The Portland City Council wants to spend at least 30% of all urban renewal dollars on housing subsidies. Their concern is that skyrocketing home prices have made it difficult for lower-income families to live in the city.
Unfortunately, Council members are boxed in by (more…)
Portland City Commissioner Randy Leonard wants the government to use its power of eminent domain to take property from one set of owners in SE Portland and transfer it to some others, in the hope that they will build an upscale supermarket. Commissioner Leonard believes that the lack of development on a four-acre parcel in the Lents neighborhood is evidence of market failure, which justifies government intervention.
Many local property owners object, but (more…)
The U.S. Supreme Court heard oral arguments today in a case that will help define property rights nationwide. The City of New London, Connecticut is using the power of eminent domain to condemn private homes and small businesses to allow a commercial development. The city argues that greater tax revenue from the development is a public purpose worthy of taking the homes of people who, in some cases, have lived their all their lives.
Eminent domain is supposed to be (more…)
Portland’s regional government, Metro, is held up as a national model for how to get local governments to work together on such issues as land use planning. But now Metro Executive Mike Burton has proposed expanding the urban growth boundary to urbanize the 3,900 acre parcel known as the Stafford Basin. This is an area just north of I-205 between Lake Oswego and West Linn, which is surrounded on three sides by upscale suburban developments. The Basin has poor soil but was improperly zoned “farmland” years ago, which has prevented the landowners from building homes the way their neighbors have.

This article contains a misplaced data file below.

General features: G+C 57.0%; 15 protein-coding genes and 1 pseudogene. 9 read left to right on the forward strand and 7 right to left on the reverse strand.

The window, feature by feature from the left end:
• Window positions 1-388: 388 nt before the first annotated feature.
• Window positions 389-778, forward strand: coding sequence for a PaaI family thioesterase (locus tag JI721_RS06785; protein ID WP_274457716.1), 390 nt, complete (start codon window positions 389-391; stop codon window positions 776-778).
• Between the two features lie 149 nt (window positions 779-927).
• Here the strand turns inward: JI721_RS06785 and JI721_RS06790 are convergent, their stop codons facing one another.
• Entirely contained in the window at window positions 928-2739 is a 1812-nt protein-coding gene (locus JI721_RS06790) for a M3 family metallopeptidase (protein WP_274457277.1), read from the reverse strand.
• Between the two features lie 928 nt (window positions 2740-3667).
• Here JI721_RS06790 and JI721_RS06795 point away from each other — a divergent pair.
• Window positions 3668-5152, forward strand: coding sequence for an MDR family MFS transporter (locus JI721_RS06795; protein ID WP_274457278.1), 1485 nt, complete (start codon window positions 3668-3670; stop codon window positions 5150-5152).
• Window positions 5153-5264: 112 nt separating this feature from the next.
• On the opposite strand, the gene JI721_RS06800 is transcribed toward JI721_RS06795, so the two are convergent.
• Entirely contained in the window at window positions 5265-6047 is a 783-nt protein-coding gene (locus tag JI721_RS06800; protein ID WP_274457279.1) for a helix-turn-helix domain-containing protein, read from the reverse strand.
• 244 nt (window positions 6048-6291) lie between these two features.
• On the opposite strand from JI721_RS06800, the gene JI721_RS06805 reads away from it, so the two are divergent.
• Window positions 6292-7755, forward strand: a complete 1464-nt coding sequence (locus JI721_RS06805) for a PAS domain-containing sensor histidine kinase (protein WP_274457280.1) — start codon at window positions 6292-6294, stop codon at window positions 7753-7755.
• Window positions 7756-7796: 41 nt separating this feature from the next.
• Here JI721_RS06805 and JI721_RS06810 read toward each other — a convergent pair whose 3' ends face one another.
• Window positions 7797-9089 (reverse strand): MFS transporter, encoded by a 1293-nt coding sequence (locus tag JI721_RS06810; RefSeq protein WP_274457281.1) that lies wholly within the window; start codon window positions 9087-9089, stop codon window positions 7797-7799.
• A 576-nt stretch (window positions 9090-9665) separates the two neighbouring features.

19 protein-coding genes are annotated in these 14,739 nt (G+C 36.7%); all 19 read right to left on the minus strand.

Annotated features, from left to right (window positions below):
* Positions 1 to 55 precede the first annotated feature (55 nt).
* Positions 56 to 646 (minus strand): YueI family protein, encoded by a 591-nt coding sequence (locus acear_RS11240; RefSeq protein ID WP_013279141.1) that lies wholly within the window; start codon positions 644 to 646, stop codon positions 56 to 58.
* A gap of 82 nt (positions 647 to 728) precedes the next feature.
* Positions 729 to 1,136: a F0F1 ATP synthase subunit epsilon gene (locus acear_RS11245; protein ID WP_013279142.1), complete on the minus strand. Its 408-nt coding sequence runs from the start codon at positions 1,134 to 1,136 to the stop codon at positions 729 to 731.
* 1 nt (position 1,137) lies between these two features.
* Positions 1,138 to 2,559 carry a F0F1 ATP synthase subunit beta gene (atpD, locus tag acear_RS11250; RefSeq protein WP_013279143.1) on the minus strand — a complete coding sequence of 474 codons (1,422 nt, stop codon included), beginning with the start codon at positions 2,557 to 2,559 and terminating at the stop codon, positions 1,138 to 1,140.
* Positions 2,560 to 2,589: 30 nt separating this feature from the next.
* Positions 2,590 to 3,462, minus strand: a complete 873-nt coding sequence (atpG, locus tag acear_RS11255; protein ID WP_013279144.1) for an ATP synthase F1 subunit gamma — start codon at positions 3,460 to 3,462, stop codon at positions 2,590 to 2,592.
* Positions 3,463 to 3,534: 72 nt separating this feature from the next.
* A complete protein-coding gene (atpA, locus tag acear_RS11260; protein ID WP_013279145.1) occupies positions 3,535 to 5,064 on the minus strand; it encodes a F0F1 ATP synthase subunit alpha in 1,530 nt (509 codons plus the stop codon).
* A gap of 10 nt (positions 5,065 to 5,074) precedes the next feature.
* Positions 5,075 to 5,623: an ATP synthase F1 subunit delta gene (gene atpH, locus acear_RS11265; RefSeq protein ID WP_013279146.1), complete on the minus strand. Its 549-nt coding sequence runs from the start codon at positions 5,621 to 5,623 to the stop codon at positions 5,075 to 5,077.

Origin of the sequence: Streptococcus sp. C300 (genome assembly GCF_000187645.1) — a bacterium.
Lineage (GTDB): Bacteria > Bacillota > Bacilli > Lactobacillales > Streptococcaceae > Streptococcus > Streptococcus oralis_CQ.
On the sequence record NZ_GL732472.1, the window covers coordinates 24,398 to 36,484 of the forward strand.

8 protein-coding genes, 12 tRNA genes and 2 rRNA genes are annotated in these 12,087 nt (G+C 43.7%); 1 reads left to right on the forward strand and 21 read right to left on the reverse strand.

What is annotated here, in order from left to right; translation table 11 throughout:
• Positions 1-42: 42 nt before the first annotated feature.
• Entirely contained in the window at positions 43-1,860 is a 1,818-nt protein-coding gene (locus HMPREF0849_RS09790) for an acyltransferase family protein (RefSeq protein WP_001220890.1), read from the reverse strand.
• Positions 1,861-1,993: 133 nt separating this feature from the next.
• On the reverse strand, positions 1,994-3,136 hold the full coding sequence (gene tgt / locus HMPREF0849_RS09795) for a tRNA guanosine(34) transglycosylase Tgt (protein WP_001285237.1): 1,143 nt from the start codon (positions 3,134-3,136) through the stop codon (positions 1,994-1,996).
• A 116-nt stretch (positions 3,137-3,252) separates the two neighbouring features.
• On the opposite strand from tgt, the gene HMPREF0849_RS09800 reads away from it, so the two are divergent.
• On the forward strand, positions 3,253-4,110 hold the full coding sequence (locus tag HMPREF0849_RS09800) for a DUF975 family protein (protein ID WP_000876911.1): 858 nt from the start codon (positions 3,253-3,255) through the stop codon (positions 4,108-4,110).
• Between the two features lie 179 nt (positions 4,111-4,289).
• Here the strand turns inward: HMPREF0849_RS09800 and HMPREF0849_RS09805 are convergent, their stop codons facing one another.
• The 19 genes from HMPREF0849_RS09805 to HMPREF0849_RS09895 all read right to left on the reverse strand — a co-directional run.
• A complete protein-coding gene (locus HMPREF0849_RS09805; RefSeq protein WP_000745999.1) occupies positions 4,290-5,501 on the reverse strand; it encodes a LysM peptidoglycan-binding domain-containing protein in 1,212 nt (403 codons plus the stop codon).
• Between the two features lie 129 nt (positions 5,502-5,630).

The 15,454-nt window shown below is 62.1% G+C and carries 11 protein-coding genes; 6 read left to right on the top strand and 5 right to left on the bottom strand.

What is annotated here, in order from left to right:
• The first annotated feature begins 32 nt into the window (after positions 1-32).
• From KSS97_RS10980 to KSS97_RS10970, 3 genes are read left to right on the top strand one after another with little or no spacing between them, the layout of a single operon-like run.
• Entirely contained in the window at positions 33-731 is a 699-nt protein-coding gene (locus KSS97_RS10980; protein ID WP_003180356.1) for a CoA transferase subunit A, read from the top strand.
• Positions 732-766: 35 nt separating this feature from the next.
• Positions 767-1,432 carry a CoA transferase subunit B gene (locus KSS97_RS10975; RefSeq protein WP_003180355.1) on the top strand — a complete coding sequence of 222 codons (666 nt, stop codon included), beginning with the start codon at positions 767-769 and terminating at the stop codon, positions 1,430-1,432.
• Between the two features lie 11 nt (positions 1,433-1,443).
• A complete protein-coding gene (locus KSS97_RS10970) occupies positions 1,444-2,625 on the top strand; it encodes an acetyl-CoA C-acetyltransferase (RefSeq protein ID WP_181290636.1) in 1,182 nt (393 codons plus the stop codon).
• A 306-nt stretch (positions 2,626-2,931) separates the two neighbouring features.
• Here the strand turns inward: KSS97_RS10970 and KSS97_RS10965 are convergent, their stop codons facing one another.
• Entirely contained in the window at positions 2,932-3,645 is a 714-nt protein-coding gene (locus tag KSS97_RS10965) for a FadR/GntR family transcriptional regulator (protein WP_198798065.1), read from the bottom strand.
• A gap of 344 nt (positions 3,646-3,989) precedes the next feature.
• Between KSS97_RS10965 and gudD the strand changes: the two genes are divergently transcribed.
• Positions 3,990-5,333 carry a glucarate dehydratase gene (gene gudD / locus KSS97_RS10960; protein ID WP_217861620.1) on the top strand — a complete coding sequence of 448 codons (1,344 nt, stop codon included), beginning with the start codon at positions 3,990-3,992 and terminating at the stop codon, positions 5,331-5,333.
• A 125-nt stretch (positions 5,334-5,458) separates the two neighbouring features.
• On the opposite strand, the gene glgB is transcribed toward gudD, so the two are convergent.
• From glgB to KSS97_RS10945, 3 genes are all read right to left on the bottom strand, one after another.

Burton has appropriately concluded that (more…)
In the 1970s the U.S. Forest Service came to look at fires as a natural part of a healthy forest ecosystem and officially ended its long-standing policy of putting out all fires by 10 a.m. Unfortunately, the policy change was only on paper.
There are bureaucratic obstacles to letting fires burn. In addition, the Forest Service receives a blank check for fire suppression-needed revenue in light of the 80 percent decline in timber sales that occurred in the ’90s. Thus, the Forest Service continues to suppress (more…)
Recently the Westside Economic Alliance and others sponsored an economic “summit” to examine the economy of the Portland metro region. The centerpiece was a presentation by economist Joe Cortright.
Cortright’s extensive research showed that Washington County is the economic driving force in the region. Not surprisingly, high technology leads the way. That sector has over 60,000 jobs and is (more…)
The Oregonian has stirred up debate recently with its investigative report on the proposed deepening of the Columbia River navigation channel. Now proponents and opponents are arguing about whether the net benefits will exceed the net costs, and which interest group will gain the most from federal investments.
Unfortunately, this is an unavoidable problem when (more…)
The Portland Development Commission has put 70 urban renewal projects on hold due to the recent Oregon Supreme Court decision in Shilo Inn v. Multnomah County. Amidst the collective hand wringing over the loss of funds, few are discussing the public financing sleight of hand that has been exposed thanks to Shilo.
The court determined that some property taxes dedicated to urban renewal projects were (more…)